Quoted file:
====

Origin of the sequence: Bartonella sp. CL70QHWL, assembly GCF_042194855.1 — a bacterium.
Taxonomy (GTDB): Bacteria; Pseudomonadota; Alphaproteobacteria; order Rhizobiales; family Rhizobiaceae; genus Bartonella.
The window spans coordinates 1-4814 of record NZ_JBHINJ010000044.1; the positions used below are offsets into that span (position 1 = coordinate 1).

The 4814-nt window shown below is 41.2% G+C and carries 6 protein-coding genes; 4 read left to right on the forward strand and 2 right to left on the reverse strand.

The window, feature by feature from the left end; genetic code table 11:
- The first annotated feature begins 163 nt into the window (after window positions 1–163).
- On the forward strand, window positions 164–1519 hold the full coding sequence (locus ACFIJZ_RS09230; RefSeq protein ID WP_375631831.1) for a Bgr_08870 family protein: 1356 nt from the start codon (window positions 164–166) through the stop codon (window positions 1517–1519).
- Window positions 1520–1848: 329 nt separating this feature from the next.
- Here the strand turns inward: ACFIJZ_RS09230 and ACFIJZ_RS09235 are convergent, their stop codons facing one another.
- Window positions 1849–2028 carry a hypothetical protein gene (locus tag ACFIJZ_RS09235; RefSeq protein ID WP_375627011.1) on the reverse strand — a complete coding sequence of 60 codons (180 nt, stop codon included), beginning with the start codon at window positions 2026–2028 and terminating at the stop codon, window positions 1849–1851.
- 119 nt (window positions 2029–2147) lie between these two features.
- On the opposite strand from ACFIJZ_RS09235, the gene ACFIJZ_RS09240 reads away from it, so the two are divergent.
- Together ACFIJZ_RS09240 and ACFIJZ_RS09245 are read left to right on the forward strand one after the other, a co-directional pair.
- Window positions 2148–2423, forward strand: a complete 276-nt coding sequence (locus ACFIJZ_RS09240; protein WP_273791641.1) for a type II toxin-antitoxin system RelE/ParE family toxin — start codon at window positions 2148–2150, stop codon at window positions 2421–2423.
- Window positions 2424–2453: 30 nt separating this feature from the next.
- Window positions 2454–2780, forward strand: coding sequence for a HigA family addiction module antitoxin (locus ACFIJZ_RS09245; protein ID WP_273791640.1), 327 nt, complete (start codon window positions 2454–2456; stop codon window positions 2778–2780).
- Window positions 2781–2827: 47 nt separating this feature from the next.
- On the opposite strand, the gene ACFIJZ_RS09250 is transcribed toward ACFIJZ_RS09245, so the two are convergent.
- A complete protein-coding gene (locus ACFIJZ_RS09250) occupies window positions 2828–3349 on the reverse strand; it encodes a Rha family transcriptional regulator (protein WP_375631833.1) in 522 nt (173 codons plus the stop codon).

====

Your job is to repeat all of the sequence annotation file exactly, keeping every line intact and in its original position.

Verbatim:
Origin of the sequence: Bartonella sp. CL70QHWL, assembly GCF_042194855.1 — a bacterium.
Taxonomy (GTDB): Bacteria; Pseudomonadota; Alphaproteobacteria; order Rhizobiales; family Rhizobiaceae; genus Bartonella.
The window spans coordinates 1-4814 of record NZ_JBHINJ010000044.1; the positions used below are offsets into that span (position 1 = coordinate 1).

The 4814-nt window shown below is 41.2% G+C and carries 6 protein-coding genes; 4 read left to right on the forward strand and 2 right to left on the reverse strand.

The window, feature by feature from the left end; genetic code table 11:
- The first annotated feature begins 163 nt into the window (after window positions 1–163).
- On the forward strand, window positions 164–1519 hold the full coding sequence (locus ACFIJZ_RS09230; RefSeq protein ID WP_375631831.1) for a Bgr_08870 family protein: 1356 nt from the start codon (window positions 164–166) through the stop codon (window positions 1517–1519).
- Window positions 1520–1848: 329 nt separating this feature from the next.
- Here the strand turns inward: ACFIJZ_RS09230 and ACFIJZ_RS09235 are convergent, their stop codons facing one another.
- Window positions 1849–2028 carry a hypothetical protein gene (locus tag ACFIJZ_RS09235; RefSeq protein ID WP_375627011.1) on the reverse strand — a complete coding sequence of 60 codons (180 nt, stop codon included), beginning with the start codon at window positions 2026–2028 and terminating at the stop codon, window positions 1849–1851.
- 119 nt (window positions 2029–2147) lie between these two features.
- On the opposite strand from ACFIJZ_RS09235, the gene ACFIJZ_RS09240 reads away from it, so the two are divergent.
- Together ACFIJZ_RS09240 and ACFIJZ_RS09245 are read left to right on the forward strand one after the other, a co-directional pair.
- Window positions 2148–2423, forward strand: a complete 276-nt coding sequence (locus ACFIJZ_RS09240; protein WP_273791641.1) for a type II toxin-antitoxin system RelE/ParE family toxin — start codon at window positions 2148–2150, stop codon at window positions 2421–2423.
- Window positions 2424–2453: 30 nt separating this feature from the next.
- Window positions 2454–2780, forward strand: coding sequence for a HigA family addiction module antitoxin (locus ACFIJZ_RS09245; protein ID WP_273791640.1), 327 nt, complete (start codon window positions 2454–2456; stop codon window positions 2778–2780).
- Window positions 2781–2827: 47 nt separating this feature from the next.
- On the opposite strand, the gene ACFIJZ_RS09250 is transcribed toward ACFIJZ_RS09245, so the two are convergent.
- A complete protein-coding gene (locus ACFIJZ_RS09250) occupies window positions 2828–3349 on the reverse strand; it encodes a Rha family transcriptional regulator (protein WP_375631833.1) in 522 nt (173 codons plus the stop codon).